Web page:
Racing Legend Stirling Moss Dies at 90
Stirling Moss, one of the all-time great race drivers, died Sunday at his home in London following a long illness. He was 90.
Stirling Moss (Image: International Motorsports Hall of Fame)
Tributes from around the world immediately poured in to honor the British icon, who was known as "Mr. Motor Racing.”
McLaren succinctly summed up Sir Stirling (he was knighted in 1999) on Twitter this way: “A prodigious competitor, supremely talented racer, and consummate gentleman, he leaves an indelible mark of greatness on the history of international motorsport.”
Champ Without the Title
Moss notched an incredible 212 wins during an abbreviated career, competing across myriad circuits, various teams and more than 100 different car models.
Moss was an inaugural inductee into the International Motorsports Hall of Fame when the organization was formed in 1990. Topping his racing resume are 16 wins in the 66 Formula One events he entered.
Despite all of his success, one achievement eluded Moss: an F1 season championship. He finished second in the drivers' title four straight years (1955-1958) and third three other times, which led many to describe him as the greatest F1 driver never to win the world championship. Others dropped the last part and simply called him the greatest. Period.
Born to Race
Moss was born into a racing family. His father, Alfred, drove in the Indianapolis 500, and his mother, Aileen, was an English women's champion. His sister, Pat Moss Carlsson, also was a successful driver, competing on the rally circuit.
Following in his parents’ footsteps, Stirling created a makeshift track on his family farm, where he raced a dilapidated 7-hp Austin—when he was 10. When he turned 18 in 1948, Moss bought into a Cooper 500 racing car and won 11 of the first 15 races he entered.
International success soon followed, including the grueling Mille Miglia in 1955. Moss beat Argentine great Juan Manuel Fangio by nearly half an hour in the 1,000-mile road race through Italy.
In 1957, Moss set the world land speed record on the Utah Salt Flats.
A year later, he won four F1 races. But his sportsmanship cost him the season championship. Moss vouched for Ferrari’s Mike Hawthorn, saving his rival from being disqualified in the Portuguese Grand Prix, the third-to-last race of the season. The resulting six points Hawthorn earned helped push him past Moss to take the title by a single point.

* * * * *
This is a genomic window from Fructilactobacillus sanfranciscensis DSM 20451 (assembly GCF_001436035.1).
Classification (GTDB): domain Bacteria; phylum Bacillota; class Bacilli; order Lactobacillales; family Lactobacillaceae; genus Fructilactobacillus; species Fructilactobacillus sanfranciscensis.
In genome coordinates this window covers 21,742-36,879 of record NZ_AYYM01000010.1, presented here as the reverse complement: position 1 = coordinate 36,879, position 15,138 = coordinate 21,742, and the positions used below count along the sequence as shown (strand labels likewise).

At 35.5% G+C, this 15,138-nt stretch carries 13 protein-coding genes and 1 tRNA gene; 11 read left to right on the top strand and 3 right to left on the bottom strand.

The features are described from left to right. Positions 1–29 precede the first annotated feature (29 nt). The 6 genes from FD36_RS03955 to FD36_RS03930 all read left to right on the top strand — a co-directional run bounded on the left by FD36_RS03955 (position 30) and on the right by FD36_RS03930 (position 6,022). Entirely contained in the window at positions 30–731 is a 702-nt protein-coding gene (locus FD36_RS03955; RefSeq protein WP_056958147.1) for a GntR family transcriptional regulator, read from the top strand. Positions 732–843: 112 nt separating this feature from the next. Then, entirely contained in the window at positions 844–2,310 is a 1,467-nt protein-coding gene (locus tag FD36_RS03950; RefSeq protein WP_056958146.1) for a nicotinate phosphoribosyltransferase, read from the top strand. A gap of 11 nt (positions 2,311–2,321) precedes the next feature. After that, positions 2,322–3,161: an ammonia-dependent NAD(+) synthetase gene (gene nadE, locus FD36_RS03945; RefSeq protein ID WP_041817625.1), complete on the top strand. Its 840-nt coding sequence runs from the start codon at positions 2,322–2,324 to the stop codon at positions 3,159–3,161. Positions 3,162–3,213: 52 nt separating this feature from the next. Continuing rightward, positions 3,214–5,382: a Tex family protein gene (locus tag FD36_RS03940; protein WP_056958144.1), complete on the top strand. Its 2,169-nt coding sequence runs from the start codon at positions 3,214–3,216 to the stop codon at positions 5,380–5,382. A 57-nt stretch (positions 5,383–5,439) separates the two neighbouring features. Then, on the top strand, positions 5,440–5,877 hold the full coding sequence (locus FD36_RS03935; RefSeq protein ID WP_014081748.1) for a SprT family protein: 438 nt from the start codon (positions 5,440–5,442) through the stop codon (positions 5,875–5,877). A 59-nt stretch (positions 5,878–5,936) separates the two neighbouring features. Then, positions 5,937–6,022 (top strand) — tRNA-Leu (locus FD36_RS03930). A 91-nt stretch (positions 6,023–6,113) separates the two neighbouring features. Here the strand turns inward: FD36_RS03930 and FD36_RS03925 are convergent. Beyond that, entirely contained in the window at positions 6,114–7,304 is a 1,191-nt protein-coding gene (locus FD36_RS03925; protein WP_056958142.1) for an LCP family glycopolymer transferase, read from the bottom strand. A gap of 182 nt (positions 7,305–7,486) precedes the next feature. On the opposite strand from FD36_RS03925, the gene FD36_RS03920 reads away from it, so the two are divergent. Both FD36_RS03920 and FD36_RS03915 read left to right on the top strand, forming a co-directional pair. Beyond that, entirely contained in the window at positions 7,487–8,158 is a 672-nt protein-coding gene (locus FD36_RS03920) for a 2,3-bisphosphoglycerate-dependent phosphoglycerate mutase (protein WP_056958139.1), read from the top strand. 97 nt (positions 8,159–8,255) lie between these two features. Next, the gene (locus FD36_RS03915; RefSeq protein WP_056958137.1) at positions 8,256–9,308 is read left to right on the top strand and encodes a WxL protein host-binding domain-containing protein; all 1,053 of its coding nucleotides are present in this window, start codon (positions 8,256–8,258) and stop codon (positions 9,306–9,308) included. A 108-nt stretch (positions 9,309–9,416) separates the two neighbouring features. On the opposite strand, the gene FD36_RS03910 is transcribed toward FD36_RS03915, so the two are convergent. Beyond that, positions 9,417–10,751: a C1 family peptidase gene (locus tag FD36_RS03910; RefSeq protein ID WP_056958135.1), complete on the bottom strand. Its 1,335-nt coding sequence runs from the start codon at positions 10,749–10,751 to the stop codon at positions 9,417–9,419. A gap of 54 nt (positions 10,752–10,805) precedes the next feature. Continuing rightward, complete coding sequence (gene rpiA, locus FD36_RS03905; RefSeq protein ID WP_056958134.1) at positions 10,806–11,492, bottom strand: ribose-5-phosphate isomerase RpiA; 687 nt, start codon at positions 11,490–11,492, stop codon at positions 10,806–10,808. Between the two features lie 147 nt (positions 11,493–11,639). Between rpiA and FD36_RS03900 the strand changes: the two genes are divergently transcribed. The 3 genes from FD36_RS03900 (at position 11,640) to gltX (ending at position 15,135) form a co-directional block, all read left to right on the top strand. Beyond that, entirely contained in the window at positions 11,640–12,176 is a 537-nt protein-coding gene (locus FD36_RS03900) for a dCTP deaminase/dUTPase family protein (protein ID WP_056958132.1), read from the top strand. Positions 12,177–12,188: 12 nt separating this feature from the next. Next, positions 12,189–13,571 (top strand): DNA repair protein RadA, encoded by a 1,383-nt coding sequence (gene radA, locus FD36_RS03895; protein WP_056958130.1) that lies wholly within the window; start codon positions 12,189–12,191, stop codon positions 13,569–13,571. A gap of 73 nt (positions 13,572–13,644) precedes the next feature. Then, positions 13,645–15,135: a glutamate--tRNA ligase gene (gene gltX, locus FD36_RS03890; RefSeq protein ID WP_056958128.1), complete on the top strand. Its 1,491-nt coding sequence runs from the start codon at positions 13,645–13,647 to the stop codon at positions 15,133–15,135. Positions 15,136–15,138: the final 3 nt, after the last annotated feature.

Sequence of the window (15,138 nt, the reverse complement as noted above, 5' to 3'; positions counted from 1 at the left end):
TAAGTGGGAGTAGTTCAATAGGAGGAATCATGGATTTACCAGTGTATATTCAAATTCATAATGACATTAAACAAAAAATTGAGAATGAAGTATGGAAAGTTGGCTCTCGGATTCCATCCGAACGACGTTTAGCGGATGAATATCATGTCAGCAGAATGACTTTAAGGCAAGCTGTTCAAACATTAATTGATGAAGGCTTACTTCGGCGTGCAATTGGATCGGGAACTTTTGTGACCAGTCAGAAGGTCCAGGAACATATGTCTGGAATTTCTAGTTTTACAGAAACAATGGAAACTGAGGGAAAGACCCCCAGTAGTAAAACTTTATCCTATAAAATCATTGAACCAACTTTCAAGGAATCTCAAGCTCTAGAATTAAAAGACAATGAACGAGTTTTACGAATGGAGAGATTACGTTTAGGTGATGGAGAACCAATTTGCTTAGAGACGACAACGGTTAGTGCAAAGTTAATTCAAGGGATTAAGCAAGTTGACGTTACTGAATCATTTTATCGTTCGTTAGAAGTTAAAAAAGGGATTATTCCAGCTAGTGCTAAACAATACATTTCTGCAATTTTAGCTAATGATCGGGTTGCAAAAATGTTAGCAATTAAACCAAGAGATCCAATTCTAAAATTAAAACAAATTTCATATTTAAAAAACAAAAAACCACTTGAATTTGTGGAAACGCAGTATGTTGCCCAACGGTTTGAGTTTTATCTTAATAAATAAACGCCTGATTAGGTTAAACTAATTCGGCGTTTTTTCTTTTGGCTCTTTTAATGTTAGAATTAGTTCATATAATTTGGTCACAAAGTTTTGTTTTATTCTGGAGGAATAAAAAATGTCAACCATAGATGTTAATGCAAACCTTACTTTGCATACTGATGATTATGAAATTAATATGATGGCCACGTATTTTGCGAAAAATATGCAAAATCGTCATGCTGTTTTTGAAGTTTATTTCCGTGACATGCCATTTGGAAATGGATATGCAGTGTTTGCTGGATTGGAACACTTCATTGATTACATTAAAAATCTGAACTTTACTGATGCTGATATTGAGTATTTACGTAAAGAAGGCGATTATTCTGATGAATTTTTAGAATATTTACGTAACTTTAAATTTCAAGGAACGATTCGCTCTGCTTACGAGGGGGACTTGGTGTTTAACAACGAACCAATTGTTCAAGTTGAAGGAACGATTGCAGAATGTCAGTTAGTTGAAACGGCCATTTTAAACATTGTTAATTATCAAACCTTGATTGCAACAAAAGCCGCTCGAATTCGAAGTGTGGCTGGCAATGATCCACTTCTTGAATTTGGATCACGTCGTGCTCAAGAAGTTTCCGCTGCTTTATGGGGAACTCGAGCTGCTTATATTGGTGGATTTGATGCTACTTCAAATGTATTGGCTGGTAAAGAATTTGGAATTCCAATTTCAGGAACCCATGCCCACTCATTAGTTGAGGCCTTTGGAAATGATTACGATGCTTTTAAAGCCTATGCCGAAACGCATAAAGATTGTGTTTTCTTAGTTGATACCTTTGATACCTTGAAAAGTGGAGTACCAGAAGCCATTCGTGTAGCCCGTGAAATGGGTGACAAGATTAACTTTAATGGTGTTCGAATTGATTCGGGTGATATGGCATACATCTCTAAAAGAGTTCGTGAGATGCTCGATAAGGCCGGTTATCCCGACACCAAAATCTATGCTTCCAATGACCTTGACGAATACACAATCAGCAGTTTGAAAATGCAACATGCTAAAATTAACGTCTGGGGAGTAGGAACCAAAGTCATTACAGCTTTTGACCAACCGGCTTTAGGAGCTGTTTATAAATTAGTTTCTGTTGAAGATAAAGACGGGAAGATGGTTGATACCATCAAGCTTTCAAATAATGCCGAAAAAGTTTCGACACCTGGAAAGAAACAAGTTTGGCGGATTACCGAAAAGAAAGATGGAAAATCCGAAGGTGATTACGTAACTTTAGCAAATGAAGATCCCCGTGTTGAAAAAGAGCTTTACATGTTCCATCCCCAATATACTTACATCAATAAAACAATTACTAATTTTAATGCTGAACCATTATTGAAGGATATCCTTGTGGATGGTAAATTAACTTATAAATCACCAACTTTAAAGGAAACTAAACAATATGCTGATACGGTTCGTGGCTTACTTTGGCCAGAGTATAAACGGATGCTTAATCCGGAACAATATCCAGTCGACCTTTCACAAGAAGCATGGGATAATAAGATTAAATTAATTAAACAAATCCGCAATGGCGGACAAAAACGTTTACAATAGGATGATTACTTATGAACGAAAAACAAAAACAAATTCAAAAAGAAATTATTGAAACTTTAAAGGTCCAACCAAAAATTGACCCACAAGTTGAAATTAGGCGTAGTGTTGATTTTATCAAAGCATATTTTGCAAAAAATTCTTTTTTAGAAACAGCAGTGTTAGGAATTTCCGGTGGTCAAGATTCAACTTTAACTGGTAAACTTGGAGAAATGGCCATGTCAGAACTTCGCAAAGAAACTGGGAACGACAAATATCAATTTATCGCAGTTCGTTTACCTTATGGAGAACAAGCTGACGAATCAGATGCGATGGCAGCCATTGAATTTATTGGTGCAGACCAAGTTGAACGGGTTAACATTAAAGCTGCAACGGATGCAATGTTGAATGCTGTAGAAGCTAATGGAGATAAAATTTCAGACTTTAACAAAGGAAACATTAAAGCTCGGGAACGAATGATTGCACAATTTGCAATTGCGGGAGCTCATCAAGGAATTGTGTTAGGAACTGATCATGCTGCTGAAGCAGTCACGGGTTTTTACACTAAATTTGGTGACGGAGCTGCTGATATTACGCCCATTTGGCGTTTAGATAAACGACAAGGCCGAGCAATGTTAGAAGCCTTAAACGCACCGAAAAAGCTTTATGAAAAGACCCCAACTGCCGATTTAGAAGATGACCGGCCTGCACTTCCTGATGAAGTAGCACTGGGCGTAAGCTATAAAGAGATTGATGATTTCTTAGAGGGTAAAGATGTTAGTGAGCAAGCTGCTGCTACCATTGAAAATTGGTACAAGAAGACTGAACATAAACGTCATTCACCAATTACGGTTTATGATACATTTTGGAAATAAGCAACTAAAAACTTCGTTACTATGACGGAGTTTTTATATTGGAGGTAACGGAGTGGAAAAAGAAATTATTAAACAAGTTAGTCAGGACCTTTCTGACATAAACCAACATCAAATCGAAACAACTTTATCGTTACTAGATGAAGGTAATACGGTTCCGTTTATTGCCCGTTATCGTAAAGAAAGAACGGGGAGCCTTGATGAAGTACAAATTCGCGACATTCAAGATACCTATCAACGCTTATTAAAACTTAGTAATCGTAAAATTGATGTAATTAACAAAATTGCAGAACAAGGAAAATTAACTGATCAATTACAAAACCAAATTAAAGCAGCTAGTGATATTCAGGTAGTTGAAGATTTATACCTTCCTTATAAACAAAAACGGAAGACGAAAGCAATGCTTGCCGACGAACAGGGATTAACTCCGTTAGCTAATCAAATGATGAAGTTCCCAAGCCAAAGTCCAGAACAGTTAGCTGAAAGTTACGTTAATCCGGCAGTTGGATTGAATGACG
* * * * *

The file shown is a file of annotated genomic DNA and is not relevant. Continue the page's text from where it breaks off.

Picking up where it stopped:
Known as one of the most knowledgeable, passionate and fearless drivers in the sport, Moss competed in as many as 62 races per year.
But his aggressive driving style also resulted in several spectacular crashes. In a 1960 accident, Moss broke both legs and damaged his spine. Five months later he won the U.S. Grand Prix in Riverside, Calif.
In 1962, Moss smashed into an embankment at 100 mph during an event in Goodwood, England. It took 45 minutes to cut him free.
The crash left Moss in a coma for a month and partially paralyzed for six. After a brief attempt at a comeback, Moss ended his professional career at age 33.
One of a Kind
He went on to become a successful real estate developer, inventor and motorsports consultant. Moss eventually returned to his true passion, competing in various amateur races and became a fixture on the historic tour, before hanging up his helmet for good in 2011 at 81.
For most of his life, Moss seemed to be indestructible. A year before he re-retired from racing, Moss broke both ankles and hurt his back in a fall three floors down an elevator shaft.
Then in late 2016, Moss suffered a serious chest infection while on a cruise in Singapore and was hospitalized for four months before he could return home. Soon thereafter, Moss retired from public life.
In the end, his wife Susan told the Associated Press, “It was one lap too many.” But he will never be forgotten.
For years, the first thing British policemen asked after pulling over a speeding driver was: “Who do you think you are, Stirling Moss?”
In their dreams. There can only be one Mr. Motor Racing.
Ram Truck chief exterior designer Joe Dehner talks about how they’ve developed the all-new pickup. “We’ve been building trucks for over 100 years,” he says. “Best I could come up with is that this is our 15th-generation truck.”
I'm not talking about a plastic Revell model of a '57 Chevy, but a real vehicle, one that rolls off an assembly line in 1999 with another 99,999 just like it right behind. Is it possible, or is this just a fantasy of the marketing department at Elmer's?
Dan Nicholson is vice president of General Motors Global Propulsion Systems, the organization that had been “GM Powertrain” for 24 years.